In 10 weeks’ time Conservative Future members will have the chance to vote for those who want to lead it. The organisation has grown from strength-to-strength, but there needs to be change. In short, our future leaders must be more focused and more strategic; and work even harder to deliver a Conservative majority in 2015 (including voters from BME groups and the inner cities).
It’s taken Conservative Future, which was founded by William Hague more than 14 years ago, until recently to be taken seriously as both a nationwide campaigning tool and policy-building organisation. We made progress with Mark Clarke, but have seen this accelerated under Ben Howlett: an increase in supporters, a mobilised campaigning base and a professional reputation.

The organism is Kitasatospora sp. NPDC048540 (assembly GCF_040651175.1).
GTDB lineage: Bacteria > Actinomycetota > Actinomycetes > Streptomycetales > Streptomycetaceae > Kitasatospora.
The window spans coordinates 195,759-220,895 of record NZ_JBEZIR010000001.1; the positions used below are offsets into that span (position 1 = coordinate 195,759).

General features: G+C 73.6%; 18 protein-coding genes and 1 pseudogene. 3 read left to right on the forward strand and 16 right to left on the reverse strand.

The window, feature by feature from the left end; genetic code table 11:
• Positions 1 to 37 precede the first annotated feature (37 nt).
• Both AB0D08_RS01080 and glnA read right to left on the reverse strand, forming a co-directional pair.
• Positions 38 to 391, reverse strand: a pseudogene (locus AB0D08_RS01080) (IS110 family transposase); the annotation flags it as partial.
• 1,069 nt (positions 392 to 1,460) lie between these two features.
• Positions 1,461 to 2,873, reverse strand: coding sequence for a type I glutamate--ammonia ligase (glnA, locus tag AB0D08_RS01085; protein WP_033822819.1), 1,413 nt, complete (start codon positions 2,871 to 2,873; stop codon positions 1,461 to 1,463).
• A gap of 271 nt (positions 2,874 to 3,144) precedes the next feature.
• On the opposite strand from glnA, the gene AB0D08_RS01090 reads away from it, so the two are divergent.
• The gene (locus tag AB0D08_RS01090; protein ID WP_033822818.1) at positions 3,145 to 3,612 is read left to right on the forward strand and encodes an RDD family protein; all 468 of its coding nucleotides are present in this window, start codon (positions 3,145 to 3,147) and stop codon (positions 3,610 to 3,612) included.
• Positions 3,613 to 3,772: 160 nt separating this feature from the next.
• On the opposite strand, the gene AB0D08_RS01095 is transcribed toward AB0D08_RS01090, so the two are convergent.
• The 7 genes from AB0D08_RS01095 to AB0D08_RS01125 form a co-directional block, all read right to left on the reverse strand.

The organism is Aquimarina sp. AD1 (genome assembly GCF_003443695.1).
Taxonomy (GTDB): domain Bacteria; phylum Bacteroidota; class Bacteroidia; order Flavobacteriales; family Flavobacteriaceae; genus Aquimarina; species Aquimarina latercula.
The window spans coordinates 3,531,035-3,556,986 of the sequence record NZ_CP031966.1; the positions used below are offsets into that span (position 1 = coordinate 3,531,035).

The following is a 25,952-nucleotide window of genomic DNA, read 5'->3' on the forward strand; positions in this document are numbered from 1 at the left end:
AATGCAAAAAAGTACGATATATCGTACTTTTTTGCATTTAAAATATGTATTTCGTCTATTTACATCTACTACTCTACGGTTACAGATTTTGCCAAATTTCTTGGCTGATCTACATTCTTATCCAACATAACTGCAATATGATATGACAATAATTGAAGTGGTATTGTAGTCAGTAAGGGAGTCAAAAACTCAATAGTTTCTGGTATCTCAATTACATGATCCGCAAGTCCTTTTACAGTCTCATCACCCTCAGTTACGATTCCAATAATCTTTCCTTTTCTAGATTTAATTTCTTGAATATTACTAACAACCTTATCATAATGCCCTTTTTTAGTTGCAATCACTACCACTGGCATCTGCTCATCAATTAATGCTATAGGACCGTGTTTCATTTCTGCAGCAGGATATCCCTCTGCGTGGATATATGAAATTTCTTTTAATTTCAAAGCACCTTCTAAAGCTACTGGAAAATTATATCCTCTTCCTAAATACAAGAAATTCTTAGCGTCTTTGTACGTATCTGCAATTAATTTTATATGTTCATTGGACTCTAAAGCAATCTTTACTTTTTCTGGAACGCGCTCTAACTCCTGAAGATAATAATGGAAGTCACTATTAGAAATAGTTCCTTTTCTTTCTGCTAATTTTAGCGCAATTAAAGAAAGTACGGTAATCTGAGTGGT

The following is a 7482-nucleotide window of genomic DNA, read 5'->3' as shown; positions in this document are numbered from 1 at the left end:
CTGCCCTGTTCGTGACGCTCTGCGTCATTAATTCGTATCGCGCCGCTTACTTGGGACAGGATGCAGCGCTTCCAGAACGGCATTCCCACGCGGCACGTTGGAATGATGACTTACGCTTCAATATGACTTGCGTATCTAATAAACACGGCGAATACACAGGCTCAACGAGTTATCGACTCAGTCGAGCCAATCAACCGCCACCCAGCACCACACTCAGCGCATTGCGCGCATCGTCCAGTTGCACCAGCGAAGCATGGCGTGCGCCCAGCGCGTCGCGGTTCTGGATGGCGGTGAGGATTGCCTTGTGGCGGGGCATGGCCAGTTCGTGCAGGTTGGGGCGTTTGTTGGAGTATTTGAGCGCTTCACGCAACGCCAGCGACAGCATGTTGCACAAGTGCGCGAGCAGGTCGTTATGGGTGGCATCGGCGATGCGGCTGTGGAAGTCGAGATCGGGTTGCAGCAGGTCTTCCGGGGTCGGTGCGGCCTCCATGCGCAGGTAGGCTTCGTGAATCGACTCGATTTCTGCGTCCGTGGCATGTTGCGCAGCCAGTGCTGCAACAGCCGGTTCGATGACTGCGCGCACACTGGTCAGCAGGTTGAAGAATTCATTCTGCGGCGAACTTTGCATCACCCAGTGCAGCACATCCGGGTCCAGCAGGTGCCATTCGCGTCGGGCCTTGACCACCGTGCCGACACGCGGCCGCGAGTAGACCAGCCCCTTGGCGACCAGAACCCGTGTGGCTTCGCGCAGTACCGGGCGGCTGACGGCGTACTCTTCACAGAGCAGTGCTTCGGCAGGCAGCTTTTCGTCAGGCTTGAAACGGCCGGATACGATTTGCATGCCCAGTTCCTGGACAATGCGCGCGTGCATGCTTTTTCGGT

So what’s next for Conservative Future? While our members decide which direction they want the organisation to go for the next 15 months and UKIP’s youth wing reconsiders its future in light of the appalling treatment by their Party Chairman earlier this week, I want to offer up my thoughts to the base.
Conservative Future has become a fast-reacting campaign force, but there’s still more to do. In 1997, while we were just getting started, the Conservative Party was wallowing after its catastrophic defeat. A number of lasting legacies were left that continue to affect the party. One of these was the damaging impact on our activist base and the readiness of associations to get stuck in. As an activist in Lewisham and a former cabinet member in Southampton, I remember only too well how tough it was to establish and maintain a respectable campaigning operation.